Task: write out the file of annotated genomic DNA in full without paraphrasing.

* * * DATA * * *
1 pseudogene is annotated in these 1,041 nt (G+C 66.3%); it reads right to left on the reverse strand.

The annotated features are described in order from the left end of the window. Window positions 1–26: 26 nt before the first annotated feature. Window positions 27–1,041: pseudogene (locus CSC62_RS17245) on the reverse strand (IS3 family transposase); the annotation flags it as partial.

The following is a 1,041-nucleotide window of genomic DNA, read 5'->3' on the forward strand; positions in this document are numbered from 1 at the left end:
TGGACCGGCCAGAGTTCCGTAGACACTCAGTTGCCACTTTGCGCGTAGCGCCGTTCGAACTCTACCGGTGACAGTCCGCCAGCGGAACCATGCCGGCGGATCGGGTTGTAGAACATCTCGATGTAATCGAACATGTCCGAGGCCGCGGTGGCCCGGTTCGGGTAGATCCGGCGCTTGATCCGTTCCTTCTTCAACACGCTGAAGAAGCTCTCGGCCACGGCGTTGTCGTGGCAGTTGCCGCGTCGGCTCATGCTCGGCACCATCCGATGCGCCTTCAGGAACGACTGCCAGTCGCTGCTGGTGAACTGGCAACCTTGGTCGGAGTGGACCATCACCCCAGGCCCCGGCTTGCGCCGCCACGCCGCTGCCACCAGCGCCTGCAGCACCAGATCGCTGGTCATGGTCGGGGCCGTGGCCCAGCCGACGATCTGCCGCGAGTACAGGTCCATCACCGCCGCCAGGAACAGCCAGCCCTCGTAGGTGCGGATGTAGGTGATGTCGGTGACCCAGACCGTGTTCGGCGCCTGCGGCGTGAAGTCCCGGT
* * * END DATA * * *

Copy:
1 pseudogene is annotated in these 1,041 nt (G+C 66.3%); it reads right to left on the reverse strand.

The annotated features are described in order from the left end of the window. Window positions 1–26: 26 nt before the first annotated feature. Window positions 27–1,041: pseudogene (locus CSC62_RS17245) on the reverse strand (IS3 family transposase); the annotation flags it as partial.

The following is a 1,041-nucleotide window of genomic DNA, read 5'->3' on the forward strand; positions in this document are numbered from 1 at the left end:
TGGACCGGCCAGAGTTCCGTAGACACTCAGTTGCCACTTTGCGCGTAGCGCCGTTCGAACTCTACCGGTGACAGTCCGCCAGCGGAACCATGCCGGCGGATCGGGTTGTAGAACATCTCGATGTAATCGAACATGTCCGAGGCCGCGGTGGCCCGGTTCGGGTAGATCCGGCGCTTGATCCGTTCCTTCTTCAACACGCTGAAGAAGCTCTCGGCCACGGCGTTGTCGTGGCAGTTGCCGCGTCGGCTCATGCTCGGCACCATCCGATGCGCCTTCAGGAACGACTGCCAGTCGCTGCTGGTGAACTGGCAACCTTGGTCGGAGTGGACCATCACCCCAGGCCCCGGCTTGCGCCGCCACGCCGCTGCCACCAGCGCCTGCAGCACCAGATCGCTGGTCATGGTCGGGGCCGTGGCCCAGCCGACGATCTGCCGCGAGTACAGGTCCATCACCGCCGCCAGGAACAGCCAGCCCTCGTAGGTGCGGATGTAGGTGATGTCGGTGACCCAGACCGTGTTCGGCGCCTGCGGCGTGAAGTCCCGGT